Kristen’s last post … Bound by these PagesMy Profile

  3. I love this line: “But I also believe that sometimes, the pure and unadulterated joy of your three-year-old outweighs all of your crunchy granola principles, and that’s a good thing.” Well said!

    I wish I could make my daughters’ costumes, but my mother-in-law picks them up at mom-to-mom sales and each year we have at least three to choose from for the big night. Funny enough, my older daughter picked the exact same costume each year, despite all the choices.

    I’ve come to accept the store bought ones, because most of the ones we’ve been given are fairly well made and have been used over and over again as we play. But I love the ones you made in the photos above – maybe someday I’ll have a chance to make some too!
    Tamara’s last post … Renaming My ChildrenMy Profile

  4. I am not crafty. I bought an onsale costume for the boy a Costco. Good enough I say.
    Capital Mom’s last post … Monday Moments: SingingMy Profile

  5. Have faith, Amber, this costume may survive longer than you think. My cousin, K, had a similar “must buy but have qualms abou it” moment with a Buzz Lightyear costume about 8 years ago. Both of her boys wore that costume until they’d outgrown it and then passed it on to my son at about age 2. We’ve now had it for 3 years and he still wears it with great glee (perhaps even more so now that we don’t have to pause to roll up the sleeves). 3 boys, hundreds (literarlly!) hours of fun over 8 years and we’ll be able to hand it down again. That was $19.99 well spent. May Jacob’s costume live a similar legacy.
    Angela Crocker’s last post … Facebook Changes from f8: Timeline, Ticker, AppsMy Profile

  6. One year my mom crocheted a long black tail…the kid wore all black, we pinned on a fuzzy white “tummy” oval and she wore a cat mask. Another year we bought a cheap witch costume from Target.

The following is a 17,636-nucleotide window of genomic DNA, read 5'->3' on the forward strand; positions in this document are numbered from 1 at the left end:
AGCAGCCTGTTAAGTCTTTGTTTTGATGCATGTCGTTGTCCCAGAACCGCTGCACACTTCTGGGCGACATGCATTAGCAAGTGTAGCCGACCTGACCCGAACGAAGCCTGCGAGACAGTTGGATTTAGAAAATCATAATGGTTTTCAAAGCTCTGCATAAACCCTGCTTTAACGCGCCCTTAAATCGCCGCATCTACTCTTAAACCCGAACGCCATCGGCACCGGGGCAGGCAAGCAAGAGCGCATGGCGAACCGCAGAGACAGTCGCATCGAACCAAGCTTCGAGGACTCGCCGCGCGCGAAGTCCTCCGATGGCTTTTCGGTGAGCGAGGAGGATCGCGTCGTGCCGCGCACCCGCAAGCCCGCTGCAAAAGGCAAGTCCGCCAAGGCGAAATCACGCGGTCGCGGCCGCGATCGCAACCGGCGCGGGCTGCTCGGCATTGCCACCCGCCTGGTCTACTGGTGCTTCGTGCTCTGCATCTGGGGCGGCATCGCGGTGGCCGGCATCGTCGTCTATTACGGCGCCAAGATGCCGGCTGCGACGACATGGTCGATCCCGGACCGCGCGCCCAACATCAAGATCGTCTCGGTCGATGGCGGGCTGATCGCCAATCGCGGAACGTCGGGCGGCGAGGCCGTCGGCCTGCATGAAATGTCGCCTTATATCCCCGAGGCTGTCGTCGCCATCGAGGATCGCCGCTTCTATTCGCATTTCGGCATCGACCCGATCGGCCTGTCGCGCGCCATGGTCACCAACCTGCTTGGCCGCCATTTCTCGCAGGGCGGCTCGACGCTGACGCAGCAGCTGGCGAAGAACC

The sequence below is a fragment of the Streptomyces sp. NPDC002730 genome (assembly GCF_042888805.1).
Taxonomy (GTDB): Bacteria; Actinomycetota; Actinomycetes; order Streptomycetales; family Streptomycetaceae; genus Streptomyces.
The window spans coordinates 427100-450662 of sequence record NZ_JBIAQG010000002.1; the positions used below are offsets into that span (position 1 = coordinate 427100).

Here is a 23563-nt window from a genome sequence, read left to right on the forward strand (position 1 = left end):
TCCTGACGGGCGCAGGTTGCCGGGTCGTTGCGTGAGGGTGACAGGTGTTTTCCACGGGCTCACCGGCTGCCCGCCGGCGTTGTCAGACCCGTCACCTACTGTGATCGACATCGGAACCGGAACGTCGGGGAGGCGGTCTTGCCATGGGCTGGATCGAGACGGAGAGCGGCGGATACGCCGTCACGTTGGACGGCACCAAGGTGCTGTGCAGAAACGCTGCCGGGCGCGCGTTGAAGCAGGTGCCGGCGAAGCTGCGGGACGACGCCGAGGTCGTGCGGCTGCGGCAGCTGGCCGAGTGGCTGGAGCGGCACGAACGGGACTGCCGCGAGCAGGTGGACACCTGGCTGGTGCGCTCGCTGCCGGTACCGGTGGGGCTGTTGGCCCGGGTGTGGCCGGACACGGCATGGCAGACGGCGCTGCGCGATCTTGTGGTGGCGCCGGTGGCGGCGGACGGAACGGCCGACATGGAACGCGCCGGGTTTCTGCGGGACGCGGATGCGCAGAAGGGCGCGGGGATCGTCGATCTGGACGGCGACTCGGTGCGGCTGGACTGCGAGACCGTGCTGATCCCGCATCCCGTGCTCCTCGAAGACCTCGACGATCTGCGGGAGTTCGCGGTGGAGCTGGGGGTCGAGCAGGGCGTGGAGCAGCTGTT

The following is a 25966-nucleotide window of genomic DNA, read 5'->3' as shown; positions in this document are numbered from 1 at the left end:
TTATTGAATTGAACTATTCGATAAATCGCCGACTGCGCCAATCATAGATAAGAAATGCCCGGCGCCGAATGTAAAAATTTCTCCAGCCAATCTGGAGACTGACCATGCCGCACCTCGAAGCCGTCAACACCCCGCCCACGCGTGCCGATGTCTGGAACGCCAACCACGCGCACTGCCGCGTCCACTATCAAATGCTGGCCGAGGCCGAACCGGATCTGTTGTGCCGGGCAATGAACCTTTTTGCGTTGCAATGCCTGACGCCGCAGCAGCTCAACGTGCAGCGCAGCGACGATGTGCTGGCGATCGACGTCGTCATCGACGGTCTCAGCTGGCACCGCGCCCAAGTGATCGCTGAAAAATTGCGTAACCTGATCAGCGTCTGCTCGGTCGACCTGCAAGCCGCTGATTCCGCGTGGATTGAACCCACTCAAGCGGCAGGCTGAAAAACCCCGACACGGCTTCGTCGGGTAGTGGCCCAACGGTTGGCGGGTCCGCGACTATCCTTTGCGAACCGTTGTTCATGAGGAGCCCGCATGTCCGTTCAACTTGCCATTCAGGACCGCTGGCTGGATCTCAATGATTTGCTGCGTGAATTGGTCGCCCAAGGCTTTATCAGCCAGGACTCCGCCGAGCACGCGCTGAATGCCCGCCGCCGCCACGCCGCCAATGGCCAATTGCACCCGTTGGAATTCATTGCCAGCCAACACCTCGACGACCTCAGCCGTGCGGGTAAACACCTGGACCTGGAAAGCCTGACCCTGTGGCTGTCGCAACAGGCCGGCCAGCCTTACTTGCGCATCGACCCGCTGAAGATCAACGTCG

But we mostly just pilfer clothing from the dress up bin. I’m surprised more people don’t do that! It’s easy enough to take a fancy dress out of there, add a tiara or wings, and you’ve got an instant princess or fairy costume. My six-year old hasn’t yet latched on to the idea that a Halloween costume should be some special, new thing that you’ve never worn before. And I’m not looking forward to the day when she latches onto that consumer culture idea.

  7. By the first time Angus went out for Halloween he was already deep into the superhero crazy and we had both homemade (by my mother – when I try to sew, bad things happen) and storebought costumes that gave my son uncountable hours of pleasure, so we just used those. We also had several of my brother-in-law’s old figure skating costumes, so we plundered those as well. But after that? I buy them – and hand them on or sell them to the consignment store so someone else can use them. And have I told you lately that I love you? Because I love you.
    allison’s last post … Letter to my OptometristMy Profile

  8. Yes, I find myself making such purchases too on occasion and I have to admit that sometimes it feels good to give my children what they want. My daughter’s best friend has that costume. I believe it was purchased as a dress-up toy rather than for Halloween, and with the amount of use it’s seen I’m sure they’ve gotten their money’s worth. He LOVES it. It does have a big run down the front, but it’s still holding together quite well. If you want to make him something to go with it, it’s pretty simple to craft a pair of cardboard wings which can be held on with a little backpack. (That’s what they did.)
    Jenny’s last post … Need a good reason to buy a serger?My Profile

  9. Thank you for being a normal down to earth realistic mom. Meaning, we can’t always be 100% on every single thing ie. the Halloween costume. I do have friends that make amazing costumes each year for their children. Like impressive and outstanding. I do not have the time, skill or patience to sew together a costume for my boy. He picked his own out this year…the hamburger from Old Navy. For $19 and a good laugh I couldn’t go wrong.
    Mama in the City’s last post … I’m Not Going To Lie To YouMy Profile

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  1. […] But what really makes Jacob’s heart sing are more traditionally masculine characters like Buzz Lightyear and Thomas the Tank Engine. Just like the princesses, Thomas and Buzz are everywhere, but my […]